I had/have a lot of trouble with the pronunciation, and the lack of vowels in everyday written Arabic makes it so that you have to learn most words by memorization (and dialect differences make the vowels functionally like Chinese characters - they change from region to region even though Arabic is written the same everywhere)but it's not that difficult in principle, just time-consuming... to be fair/clear I only took a single year and was taking other languages at the time, which is a bad way to learn in retrospect.
 
2010-01-16 12:49:46 AM
Two of them just died by me and while I'm not happy, I got cheap The Walking Dead trades and some hardcovers for 4 bucks out of it. I mainly use the library, books went up too fast in price for me to be able to pick them up the way I used too.
 
2010-01-16 01:07:59 AM
PhaserQuest: Acre

They closed Acres of Books down last year or in 2008. They were going to put condominiums in, but the building facade was declared a landmark. So the owners got bought out and the building is just sitting there.
 
2010-01-16 09:47:43 AM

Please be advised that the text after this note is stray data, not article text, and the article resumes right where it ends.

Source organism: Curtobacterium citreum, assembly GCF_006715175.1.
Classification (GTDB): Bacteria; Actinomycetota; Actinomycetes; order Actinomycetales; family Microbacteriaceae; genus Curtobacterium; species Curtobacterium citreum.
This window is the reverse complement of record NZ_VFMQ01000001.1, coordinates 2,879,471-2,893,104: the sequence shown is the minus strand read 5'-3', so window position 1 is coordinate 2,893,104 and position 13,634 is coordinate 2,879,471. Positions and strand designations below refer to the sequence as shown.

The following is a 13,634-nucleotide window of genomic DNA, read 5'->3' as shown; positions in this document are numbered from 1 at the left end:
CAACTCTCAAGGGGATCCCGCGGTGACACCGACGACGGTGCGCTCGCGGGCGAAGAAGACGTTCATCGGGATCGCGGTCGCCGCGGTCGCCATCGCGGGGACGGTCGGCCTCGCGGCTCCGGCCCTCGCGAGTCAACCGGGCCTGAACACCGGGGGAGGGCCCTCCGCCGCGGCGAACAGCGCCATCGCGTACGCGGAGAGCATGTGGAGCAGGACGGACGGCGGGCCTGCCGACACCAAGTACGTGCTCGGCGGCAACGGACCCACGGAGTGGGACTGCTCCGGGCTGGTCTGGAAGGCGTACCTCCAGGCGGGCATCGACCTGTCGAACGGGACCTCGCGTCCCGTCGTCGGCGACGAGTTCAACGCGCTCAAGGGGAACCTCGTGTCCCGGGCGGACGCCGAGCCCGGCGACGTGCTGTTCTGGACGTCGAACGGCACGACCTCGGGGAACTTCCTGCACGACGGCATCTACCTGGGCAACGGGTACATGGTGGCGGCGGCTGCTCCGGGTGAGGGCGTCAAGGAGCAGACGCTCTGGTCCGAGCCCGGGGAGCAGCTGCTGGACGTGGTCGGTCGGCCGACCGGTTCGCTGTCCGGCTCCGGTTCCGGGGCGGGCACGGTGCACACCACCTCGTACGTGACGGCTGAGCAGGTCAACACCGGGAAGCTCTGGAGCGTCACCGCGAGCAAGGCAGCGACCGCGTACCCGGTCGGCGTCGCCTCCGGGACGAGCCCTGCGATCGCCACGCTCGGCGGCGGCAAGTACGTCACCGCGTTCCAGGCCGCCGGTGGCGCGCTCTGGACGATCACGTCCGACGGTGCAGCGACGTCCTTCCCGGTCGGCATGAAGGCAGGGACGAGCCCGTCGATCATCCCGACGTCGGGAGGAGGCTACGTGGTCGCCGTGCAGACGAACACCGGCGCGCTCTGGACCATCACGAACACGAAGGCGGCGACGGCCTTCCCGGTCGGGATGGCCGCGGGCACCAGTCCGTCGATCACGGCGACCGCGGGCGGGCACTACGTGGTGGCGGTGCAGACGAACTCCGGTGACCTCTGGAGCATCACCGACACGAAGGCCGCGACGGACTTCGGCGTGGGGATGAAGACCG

robmilmel: I think the used bookstores are still doing OK, they're largely small local places. You can actually talk lit and get advice on authors you might like from them, as opposed to national chains where all they can tell you is where the coffee bar is.

I work at a major chain as my second job, and would be happy to talk lit and give advice on authors if people would just stop asking me for Glenn Beck's new book; that one book by Karen Kingsbury; or the bathroom.
 
2010-01-16 12:42:33 PM
Anodos: FarkingUpTheWrongTree: Anodos: and I'm pretty sure that there are literary traditions in Egypt, Lebanon (although some of that may be done in French,)

For one, a little thing called the Library of Alexandria comes to mind :)

Anyway, I'd really like to be able to read Arabic - lots of fascinating historical stuff I'd like to check out. I do wonder how difficult it is to learn. You mention it doesn't have vowels? I assume it's similar to Hebrew in that regard?

I had/have a lot of trouble with the pronunciation, and the lack of vowels in everyday written Arabic makes it so that you have to learn most words by memorization (and dialect differences make the vowels functionally like Chinese characters - they change from region to region even though Arabic is written the same everywhere)but it's not that difficult in principle, just time-consuming... to be fair/clear I only took a single year and was taking other languages at the time, which is a bad way to learn in retrospect.


Was this at a Uni? I'm not sure if they offer Arabic where I am.

The vowel/memorization bit does sound familiar as in Hebrew, but then, English has so many moranically spelled words that make no phonetic sense, I suppose we have to do the same thing more than we realize.